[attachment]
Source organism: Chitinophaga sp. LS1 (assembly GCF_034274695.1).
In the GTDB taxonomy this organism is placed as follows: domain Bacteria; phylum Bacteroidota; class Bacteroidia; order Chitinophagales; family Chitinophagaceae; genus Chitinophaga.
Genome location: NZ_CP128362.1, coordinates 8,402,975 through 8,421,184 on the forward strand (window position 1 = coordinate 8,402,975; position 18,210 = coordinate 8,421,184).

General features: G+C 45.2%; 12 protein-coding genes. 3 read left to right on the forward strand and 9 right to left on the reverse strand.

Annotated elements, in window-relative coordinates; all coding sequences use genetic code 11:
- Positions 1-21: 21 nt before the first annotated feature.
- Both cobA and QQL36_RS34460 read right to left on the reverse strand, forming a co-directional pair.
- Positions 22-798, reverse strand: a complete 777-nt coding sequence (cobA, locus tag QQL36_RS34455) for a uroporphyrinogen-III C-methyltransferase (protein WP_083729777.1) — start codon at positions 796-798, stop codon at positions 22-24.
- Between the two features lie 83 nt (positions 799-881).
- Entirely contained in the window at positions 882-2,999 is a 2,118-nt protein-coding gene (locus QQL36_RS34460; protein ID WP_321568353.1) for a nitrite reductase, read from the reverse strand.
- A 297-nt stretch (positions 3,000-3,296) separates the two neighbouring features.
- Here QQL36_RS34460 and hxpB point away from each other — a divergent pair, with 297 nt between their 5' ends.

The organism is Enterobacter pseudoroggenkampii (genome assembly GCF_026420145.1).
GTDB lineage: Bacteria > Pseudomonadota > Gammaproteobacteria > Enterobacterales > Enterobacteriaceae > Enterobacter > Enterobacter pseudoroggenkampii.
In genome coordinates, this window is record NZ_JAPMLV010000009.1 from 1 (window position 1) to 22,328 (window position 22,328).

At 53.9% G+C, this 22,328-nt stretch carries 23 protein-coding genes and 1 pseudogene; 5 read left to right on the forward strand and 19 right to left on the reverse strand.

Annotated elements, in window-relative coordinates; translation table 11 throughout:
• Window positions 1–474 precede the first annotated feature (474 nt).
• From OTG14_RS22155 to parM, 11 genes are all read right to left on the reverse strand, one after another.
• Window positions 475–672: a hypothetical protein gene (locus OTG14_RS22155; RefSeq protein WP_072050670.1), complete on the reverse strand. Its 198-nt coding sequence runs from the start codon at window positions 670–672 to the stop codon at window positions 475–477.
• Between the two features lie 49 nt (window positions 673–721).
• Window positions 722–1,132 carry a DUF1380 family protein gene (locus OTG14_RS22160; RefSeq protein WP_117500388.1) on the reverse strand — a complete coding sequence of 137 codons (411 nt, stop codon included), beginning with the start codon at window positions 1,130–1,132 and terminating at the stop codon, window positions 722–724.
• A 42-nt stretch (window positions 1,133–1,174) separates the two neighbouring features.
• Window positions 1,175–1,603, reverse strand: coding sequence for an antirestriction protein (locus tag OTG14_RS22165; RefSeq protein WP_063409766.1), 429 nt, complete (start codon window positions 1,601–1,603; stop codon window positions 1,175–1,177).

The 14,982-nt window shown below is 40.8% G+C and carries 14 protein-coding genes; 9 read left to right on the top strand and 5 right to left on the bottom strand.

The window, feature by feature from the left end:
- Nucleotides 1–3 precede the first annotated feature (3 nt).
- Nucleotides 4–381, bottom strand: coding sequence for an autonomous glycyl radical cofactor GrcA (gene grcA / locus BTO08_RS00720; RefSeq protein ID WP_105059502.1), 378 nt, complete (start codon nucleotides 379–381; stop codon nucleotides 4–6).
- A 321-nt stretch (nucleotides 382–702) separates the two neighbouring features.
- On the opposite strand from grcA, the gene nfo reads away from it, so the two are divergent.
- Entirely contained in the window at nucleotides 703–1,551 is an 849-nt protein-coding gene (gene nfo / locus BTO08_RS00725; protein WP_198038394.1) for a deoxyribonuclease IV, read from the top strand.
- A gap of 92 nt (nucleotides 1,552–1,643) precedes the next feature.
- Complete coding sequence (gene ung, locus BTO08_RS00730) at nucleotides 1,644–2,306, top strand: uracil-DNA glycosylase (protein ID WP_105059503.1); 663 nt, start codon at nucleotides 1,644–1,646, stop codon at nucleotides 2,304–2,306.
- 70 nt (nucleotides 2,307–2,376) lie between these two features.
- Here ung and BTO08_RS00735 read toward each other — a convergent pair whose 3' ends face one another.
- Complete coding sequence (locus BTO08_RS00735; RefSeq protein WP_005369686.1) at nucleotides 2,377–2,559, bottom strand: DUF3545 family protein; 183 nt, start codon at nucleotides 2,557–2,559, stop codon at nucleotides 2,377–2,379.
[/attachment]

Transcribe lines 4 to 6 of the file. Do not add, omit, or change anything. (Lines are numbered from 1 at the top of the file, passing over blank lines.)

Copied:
General features: G+C 45.2%; 12 protein-coding genes. 3 read left to right on the forward strand and 9 right to left on the reverse strand.

Annotated elements, in window-relative coordinates; all coding sequences use genetic code 11:
- Positions 1-21: 21 nt before the first annotated feature.